Africa’s artisanal and small-scale gold mining sector has development potential. At its peak in 2017 this sector in Niger employed directly and indirectly as many as 600 000 people and created opportunities for local infrastructural development. But it is undermined by criminals profiteering from it at the expense of vulnerable populations, ENACT research shows.
Criminal collaboration between some ‘Nigerians in high positions of authority’ and Chinese corporations in the illegal mining of gold drive rural banditry and violent local conflicts in some parts of Nigeria. This includes the North West, North Central and to some extent South West regions.
An estimated 80% of mining in the North West region is carried out illegally and on an artisanal basis by local populations. This mining of large untapped deposits of minerals in the area, especially gold, because of its strategic importance and economic value, is at the root of violent local conflict.
The government’s ban of artisanal gold mining in Zamfara State and across the region and the deployment of the military to enforce the ban since April 2019 have yielded little result. Illegal mining and its associated conflicts continue regardless.
The conflict has been on the increase since 2014, spreading across Kaduna, Katsina, Kebbi, Plateau and Zamfara states. Over 5 000 people have been killed in Zamfara State in the past five years. This year alone, soldiers killed 13 bandits in Zamfara and Kebbi states during a clash on 22 February, bandits killed four soldiers in Zamfara State on 22 April, and police arrested two Chinese nationals for illegal mining in Zamfara on 27 April.
Illegal mining leads to violent local conflicts in two ways in the North West. First, the sponsors (funders) of illegal mining fight over control of the mining fields – this leads to violent conflicts. Dr Chris Kwaja, a senior researcher with the Centre for Peace and Security Studies, MAUTECH, Yola, tells ENACT that because the sponsors of illegal mining enjoy the support and protection of some state governments, they act as if they’re above the law.
Even when the governors of Katsina, Niger and Zamfara states led negotiations with the sponsors of illegal mining, this was under conditions determined by the sponsors. This shows the level of political connectedness and state protection they enjoy.
Second, those who sponsor illegal mining also fund rural banditry and cattle rustling in mining communities in order to cause violent conflicts among local cattle breeders and rearers. Locals from Zamfara State told ENACT, on condition of anonymity, that such conflicts lead to the displacement of local populations and create opportunities for illegal miners to operate. Many media reports blame the conflicts in the region on rural banditry, without addressing its links to illegal mining.
The rise in illegal mining which leads to violent local conflicts in the region highlights numerous fundamental social, institutional and structural problems in Nigeria’s governance system. First, it reveals the prevailing socio-economic problems in the region, especially the inadequate responses to poverty and poor service delivery by the state. The youth in particular have limited income-generating opportunities, and this is where the sponsors of illegal mining recruit their labour force.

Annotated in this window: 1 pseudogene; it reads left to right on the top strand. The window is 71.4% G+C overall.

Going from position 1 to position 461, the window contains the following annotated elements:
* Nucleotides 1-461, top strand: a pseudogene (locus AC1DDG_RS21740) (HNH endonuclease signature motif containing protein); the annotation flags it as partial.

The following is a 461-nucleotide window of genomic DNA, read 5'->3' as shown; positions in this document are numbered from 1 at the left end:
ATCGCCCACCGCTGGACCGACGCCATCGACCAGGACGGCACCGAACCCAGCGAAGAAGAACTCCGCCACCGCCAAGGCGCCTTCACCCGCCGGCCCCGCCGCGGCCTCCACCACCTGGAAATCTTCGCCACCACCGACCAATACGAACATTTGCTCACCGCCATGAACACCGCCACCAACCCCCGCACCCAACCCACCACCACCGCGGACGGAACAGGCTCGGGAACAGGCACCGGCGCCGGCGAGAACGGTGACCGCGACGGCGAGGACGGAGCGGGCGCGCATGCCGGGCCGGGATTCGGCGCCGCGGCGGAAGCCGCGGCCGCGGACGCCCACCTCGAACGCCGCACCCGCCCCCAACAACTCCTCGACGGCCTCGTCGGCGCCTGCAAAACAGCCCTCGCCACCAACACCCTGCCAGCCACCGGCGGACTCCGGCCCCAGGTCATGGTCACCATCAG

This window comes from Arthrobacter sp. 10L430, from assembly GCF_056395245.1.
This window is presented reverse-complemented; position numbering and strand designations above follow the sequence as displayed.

Second, foreign corporations’ involvement in illegal mining depicts ‘the weakness and failure of regulatory oversight and gross inadequacies in the enforcement of regulatory compliance by respective governmental agencies’, says Yunusa Ya’u, executive director of the Centre for Information Technology and Development in Kano.
Illegal miners often front for politically connected individuals who collaborate with foreign nationals and corporations to sell gold and routinely smuggle it to Dubai through neighbouring Niger and Togo.
Some political ‘godfathers’ put pressure on the government to free Chinese nationals arrested for illegal mining in Zamfara State. This lends credence to the existence of a powerful network of organised criminals involving local populations and foreign nationals in Nigeria’s mining and extractive sector.
Third, the situation highlights inherent contradictions in the legal and regulatory frameworks that place ownership and control of all mineral resources in the federal government rather than the state governments, who are custodians of all land.
Section 1(1) of the Nigerian Minerals and Mining Act, 2007 empowers the federal government to exercise ownership and absolute control over all mineral resources in the country, including the mining process. What’s happening in the North West and across other regions of the country including the Niger Delta is the deliberate refusal of state governments to exercise security control over mineral resources because they consider them federal resources.
The situation clearly shows the deep-rooted structural crisis that characterises the lopsided nature of Nigeria’s fiscal federal system in favour of the central government. To address the challenge, Nigeria’s National Assembly should amend the mining act to place ownership and control of mineral resources on state governments rather than on the federal government.
In addition to rigorously enforcing its laws, Nigeria needs to deal, through diplomatic channels, with the involvement of foreign nationals and corporations in organised crime in the country. Most fundamentally, the government will need to address the problems of poor service delivery, especially in the area of poverty eradication among vulnerable members of the public.
Maurice Ogbonnaya, Senior Research Consultant, ISS Pretoria